These conditions occur only when the yeasts successfully carry out alcohol fermentation. Any shortcomings in the alcohol fermentation allow other bacterial species to grow, resulting in stuck or sluggish fermentation.
Malolactic fermentation is essential since high concentrations of malic acid reduce the quality of the wine. During winemaking, species such as O. oeni are introduced through inoculation, while Pediococcus and Lactobacillus species can also perform malolactic fermentation spontaneously. The process reduces the sourness and increases the pH, enhancing the complexities of flavor and aroma.
The review examined the various functional components of wine and their benefits to human health and wine quality. These include flavonoid and non-flavonoid polyphenols, melatonin, γ-Aminobutyric acid or GABA, and hydroxytyrosol, which provide a wide range of health benefits.
Benefits include antioxidant and anti-inflammatory properties, prebiotic function, normalizing of circadian rhythms, controlling hypertension, neurocognitive benefits and protection from Dementia, Parkinson's, and Alzheimer's disease, and various immune benefits.
The researchers also discussed aspects of food safety, such as the possible contamination of wine with pesticides, carcinogens, sulfites, allergens, and heavy metals. However, the high polyphenol content and the low pH and alcohol content of wine make the survival of pathogens in wine difficult.
Nonetheless, ochratoxin A contamination in wine has occurred due to the growth of Penicillium and Aspergillus on grapes from different regions.
Overall, the findings indicated that mixed cultures of various yeast and bacterial species allow the wine profile characteristics to be modulated to produce wines with enhanced aromas and flavors and various health benefits. Benefits include high antioxidant activity and low alcohol content.
The application of wine microbiota to enhance the metabolite concentrations and functional components could make wine a beverage with health benefits instead of just another alcoholic beverage.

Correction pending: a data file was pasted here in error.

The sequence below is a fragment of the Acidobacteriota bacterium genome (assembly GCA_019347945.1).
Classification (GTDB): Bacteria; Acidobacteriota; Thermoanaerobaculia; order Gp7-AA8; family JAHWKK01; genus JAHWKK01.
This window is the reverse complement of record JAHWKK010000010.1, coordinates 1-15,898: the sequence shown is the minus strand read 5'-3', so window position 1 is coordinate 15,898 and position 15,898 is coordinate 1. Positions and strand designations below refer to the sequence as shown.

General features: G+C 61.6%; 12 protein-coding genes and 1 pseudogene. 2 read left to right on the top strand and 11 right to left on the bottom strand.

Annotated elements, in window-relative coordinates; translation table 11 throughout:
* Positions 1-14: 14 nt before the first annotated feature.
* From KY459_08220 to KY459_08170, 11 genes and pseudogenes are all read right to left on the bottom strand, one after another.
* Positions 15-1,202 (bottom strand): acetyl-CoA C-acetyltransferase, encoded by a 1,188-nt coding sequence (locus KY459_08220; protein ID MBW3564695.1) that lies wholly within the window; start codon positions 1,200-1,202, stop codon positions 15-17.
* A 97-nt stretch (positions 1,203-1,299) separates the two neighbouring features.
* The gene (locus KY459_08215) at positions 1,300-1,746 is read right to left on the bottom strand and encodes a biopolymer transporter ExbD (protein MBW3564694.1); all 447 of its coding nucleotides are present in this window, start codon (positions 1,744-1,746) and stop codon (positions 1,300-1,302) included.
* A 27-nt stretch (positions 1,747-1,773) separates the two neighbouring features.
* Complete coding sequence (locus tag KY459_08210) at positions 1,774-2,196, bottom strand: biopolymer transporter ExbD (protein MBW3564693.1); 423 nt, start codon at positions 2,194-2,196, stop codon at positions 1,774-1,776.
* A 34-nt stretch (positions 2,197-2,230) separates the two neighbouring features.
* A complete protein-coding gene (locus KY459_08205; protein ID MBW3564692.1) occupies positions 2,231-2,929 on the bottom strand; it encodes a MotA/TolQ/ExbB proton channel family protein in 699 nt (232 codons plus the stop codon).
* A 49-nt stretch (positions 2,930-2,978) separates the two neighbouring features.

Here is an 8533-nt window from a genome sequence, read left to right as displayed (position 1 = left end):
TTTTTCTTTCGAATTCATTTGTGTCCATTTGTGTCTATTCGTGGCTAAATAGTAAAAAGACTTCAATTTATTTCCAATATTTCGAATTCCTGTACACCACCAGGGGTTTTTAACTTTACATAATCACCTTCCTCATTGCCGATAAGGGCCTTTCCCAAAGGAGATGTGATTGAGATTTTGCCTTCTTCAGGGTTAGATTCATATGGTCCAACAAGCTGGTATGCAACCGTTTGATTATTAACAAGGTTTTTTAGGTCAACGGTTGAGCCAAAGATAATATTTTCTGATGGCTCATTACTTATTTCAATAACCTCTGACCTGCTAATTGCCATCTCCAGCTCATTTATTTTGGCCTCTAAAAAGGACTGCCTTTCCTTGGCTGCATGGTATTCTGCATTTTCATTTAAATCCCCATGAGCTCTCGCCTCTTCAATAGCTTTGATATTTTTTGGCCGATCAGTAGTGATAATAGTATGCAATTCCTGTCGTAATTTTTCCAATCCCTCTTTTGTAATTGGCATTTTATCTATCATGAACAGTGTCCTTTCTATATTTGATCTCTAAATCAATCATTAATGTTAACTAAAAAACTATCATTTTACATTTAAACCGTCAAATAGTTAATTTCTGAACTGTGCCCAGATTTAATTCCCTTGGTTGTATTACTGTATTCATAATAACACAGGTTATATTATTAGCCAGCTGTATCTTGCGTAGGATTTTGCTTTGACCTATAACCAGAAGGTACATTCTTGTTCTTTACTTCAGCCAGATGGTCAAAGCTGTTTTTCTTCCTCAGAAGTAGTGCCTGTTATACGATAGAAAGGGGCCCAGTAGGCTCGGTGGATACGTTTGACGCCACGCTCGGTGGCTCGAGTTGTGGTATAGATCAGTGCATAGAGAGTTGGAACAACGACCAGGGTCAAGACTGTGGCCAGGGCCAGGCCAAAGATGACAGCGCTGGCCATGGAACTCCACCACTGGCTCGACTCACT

- James, A. et al. (2023) "Microbiota for production of wine with enhanced functional components", Food Science and Human Wellness, 12(5), pp. 1481-1492. doi: 10.1016/j.fshw.2023.02.008. https://www.sciencedirect.com/science/article/pii/S2213453023000083
Posted in: Medical Science News | Medical Research News | Disease/Infection News
Tags: Alcohol, Alzheimer's Disease, Anti-Inflammatory, Antioxidant, Bacteria, Candida, Contamination, Dementia, Ethanol, Fermentation, Flavonoid, Food, Food Safety, Lactobacillus, Melatonin, Metabolite, Metabolites, Minerals, Nutrients, Ochratoxin A, Peptides, Pesticides, pH, Polyphenol, Resveratrol, S. cerevisiae, Saccharomyces Cerevisiae, Terpenes, Wine, Yeast, β-Galactosidase
Dr. Chinta Sidharthan
Chinta Sidharthan is a writer based in Bangalore, India. Her academic background is in evolutionary biology and genetics, and she has extensive experience in scientific research, teaching, science writing, and herpetology. Chinta holds a Ph.D. in evolutionary biology from the Indian Institute of Science and is passionate about science education, writing, animals, wildlife, and conservation. For her doctoral research, she explored the origins and diversification of blindsnakes in India, as a part of which she did extensive fieldwork in the jungles of southern India. She has received the Canadian Governor General’s bronze medal and Bangalore University gold medal for academic excellence and published her research in high-impact journals.